• Restate objectives and meeting norms at the start of each call. Rick reviews a couple of slides with meeting objectives and meeting norms (e.g.: “The purpose of our call is to improve communication across all of the business functions and to better understand how we’re performing”), as well as meeting guidelines, such as: Be on time. Log into WebEx from your computer. Unmute yourself before speaking – we will hear you better. Rather than read each line, Rick chooses one or two points to emphasize each time. Even though most people know the drill, by verbally reinforcing these objectives and guidelines, Rick helps ensure that people live by them.
  • Plan for active engagement. As he designs each agenda, Rick builds in several intentional opportunities for interaction throughout the two-hour meetings. For example, he will include a polling question or two via WebEx, sometimes simply to keep things lively and other times because he’s looking for some quick responses on a particular topic. He also prepares questions in advance, some of which go along with specific topics and others of which he keeps handy to prompt a discussion (though these are rarely needed). Topics and related conversations are sequenced to ensure a good pace. Rick frequently pauses to ask particular people to share their unique perspectives as a way to keep conversation flowing and cross-pollinate insightful ideas and best practices. He uses a meeting preparation checklist he created, to make sure he doesn’t skip any crucial steps.
  • Thorough preparation is the price of admission. Everyone on Rick’s team knows exactly what they need to do several days before each meeting, whether it’s to review a report, prepare a brief presentation, share results, suggest ideas, or ask questions. Not only does he state expectations clearly in the agenda he sends in advance, but Rick also contacts each topic leader directly to make sure s/he understands what’s needed, allotted time and the goal of each conversation.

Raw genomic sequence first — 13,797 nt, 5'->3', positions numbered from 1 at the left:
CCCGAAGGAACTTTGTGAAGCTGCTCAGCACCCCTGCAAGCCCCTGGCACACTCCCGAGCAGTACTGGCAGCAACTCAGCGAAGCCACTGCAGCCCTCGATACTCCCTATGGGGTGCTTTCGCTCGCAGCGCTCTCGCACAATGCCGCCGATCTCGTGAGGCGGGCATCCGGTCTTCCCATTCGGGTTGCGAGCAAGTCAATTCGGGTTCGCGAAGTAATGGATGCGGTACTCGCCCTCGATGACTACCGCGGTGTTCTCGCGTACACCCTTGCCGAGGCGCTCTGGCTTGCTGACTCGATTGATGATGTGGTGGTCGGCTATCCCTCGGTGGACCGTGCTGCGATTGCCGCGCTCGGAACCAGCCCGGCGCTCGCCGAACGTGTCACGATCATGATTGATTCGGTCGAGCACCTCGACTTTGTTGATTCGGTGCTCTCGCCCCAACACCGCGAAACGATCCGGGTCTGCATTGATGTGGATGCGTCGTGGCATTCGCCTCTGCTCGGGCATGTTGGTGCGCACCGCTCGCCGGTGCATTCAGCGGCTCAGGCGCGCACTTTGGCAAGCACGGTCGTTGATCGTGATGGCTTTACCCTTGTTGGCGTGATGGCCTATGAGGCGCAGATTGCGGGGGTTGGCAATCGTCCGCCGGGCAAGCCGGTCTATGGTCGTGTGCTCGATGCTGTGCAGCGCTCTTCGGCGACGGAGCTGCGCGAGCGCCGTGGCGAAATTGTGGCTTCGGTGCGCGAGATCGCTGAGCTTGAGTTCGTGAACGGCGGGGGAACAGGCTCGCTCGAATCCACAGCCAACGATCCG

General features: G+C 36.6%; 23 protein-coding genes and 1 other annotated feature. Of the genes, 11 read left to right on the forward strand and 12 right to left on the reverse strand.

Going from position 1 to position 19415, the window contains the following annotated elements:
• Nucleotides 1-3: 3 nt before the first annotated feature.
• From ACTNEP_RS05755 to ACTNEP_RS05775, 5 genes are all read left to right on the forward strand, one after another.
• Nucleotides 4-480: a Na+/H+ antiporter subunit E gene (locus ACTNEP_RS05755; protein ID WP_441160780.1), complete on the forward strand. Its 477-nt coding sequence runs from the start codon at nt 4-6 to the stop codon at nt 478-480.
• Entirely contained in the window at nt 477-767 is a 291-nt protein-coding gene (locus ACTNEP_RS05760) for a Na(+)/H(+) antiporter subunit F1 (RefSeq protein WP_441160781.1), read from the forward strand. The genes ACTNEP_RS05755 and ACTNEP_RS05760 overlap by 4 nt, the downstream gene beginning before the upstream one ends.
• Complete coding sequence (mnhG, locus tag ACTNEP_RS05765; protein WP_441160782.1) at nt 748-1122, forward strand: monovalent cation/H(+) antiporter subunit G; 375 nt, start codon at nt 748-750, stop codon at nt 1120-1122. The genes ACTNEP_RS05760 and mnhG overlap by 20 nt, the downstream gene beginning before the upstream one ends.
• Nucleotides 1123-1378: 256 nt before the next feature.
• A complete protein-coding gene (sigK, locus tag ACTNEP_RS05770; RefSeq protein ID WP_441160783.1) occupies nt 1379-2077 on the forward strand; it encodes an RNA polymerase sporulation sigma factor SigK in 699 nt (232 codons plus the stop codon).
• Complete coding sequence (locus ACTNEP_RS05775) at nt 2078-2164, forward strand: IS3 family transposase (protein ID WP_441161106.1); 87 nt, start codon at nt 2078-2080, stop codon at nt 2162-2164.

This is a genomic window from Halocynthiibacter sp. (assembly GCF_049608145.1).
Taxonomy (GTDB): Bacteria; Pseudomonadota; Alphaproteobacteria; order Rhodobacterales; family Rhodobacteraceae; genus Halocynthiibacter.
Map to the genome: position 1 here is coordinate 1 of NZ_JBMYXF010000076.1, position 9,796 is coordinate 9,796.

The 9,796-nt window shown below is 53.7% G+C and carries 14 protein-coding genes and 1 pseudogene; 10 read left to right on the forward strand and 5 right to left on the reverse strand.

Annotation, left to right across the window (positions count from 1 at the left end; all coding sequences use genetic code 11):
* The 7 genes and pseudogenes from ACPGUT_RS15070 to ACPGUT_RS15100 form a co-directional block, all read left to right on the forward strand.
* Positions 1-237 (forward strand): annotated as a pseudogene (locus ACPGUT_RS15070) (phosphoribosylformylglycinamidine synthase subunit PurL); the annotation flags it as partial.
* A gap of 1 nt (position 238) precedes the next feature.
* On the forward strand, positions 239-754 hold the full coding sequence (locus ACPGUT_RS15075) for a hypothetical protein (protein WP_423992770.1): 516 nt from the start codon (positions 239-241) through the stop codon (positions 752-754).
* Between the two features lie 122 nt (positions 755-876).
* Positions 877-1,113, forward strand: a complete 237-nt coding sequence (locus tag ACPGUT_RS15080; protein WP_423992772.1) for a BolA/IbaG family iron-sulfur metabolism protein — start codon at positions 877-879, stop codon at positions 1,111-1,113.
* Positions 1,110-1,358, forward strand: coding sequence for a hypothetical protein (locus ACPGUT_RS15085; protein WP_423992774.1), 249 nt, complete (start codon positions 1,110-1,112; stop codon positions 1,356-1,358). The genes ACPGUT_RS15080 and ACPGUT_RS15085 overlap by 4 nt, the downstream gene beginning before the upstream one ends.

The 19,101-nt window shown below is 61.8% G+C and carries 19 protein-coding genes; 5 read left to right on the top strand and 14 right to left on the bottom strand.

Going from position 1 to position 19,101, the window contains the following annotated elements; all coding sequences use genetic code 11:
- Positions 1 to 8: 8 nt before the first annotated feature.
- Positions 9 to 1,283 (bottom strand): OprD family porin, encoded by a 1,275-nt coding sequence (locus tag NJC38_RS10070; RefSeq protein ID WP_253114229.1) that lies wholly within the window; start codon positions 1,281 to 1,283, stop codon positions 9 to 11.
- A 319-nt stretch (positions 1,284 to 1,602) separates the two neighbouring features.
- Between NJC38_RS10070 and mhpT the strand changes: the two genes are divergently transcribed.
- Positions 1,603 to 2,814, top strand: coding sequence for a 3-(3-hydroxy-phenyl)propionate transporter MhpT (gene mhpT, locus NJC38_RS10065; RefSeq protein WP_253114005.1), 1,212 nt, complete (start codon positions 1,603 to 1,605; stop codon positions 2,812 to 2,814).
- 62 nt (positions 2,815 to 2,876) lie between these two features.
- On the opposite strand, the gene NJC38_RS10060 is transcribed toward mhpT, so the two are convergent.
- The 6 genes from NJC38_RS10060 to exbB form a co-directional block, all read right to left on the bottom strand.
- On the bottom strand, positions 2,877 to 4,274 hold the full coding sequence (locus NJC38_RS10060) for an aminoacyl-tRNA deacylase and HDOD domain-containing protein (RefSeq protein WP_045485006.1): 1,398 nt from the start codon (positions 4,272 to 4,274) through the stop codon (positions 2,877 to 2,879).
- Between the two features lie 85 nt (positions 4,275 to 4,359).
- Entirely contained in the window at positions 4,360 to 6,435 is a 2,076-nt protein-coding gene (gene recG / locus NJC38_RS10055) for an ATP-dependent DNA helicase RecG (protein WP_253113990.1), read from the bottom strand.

• Make it easy for people to catch up on their own time. People who can’t attend the actual team meeting can catch up in at least two ways: Listen to a recording of the meeting, which includes voice and visuals, or read meeting notes, which are richly-detailed, well-formatted, include pertinent visuals, and an action summary at the end. (People notify Rick ahead of time if they cannot attend, so that time is not lost waiting for anyone.) Either way, it’s the responsibility of the absent person to catch up and be prepared for the next meeting, including reporting on any actions they may have been assigned in absentia.

Granted, not everyone can run consistently productive virtual meetings like Rick does. But with a bit of self-reflection, the capacity to absorb and apply focused feedback, and the willingness to make changes – even if in baby steps –everyone can learn to transform their virtual meetings from pretty good to really great.


Download Rick’s virtual meeting templates: Meeting preparation checklist, Responsibilities of three key meeting roles, virtual meeting agenda document sent in advance and opening slides

Past Communiques:

Designing a Distraction-Proof Virtual Meeting

10 Top Tips for Leading Great Lessons Learned Reviews in a Virtual World

Related Guided Insights services:

Designing and Leading Engaging Virtual Meetings – delivered both virtually or in person, or both

Facilitation Skills Training – delivered in person or remotely, covering both face-to-face and virtual facilitation skills

Meeting Facilitation Services – for both face-to-face, virtual settings – or a combination

Guided Insights tips guides – PDF documents available for ordering online

Leading Exceptionally Engaging Virtual Meetings tips guide

Leading Amazingly Productive Virtual Teams guide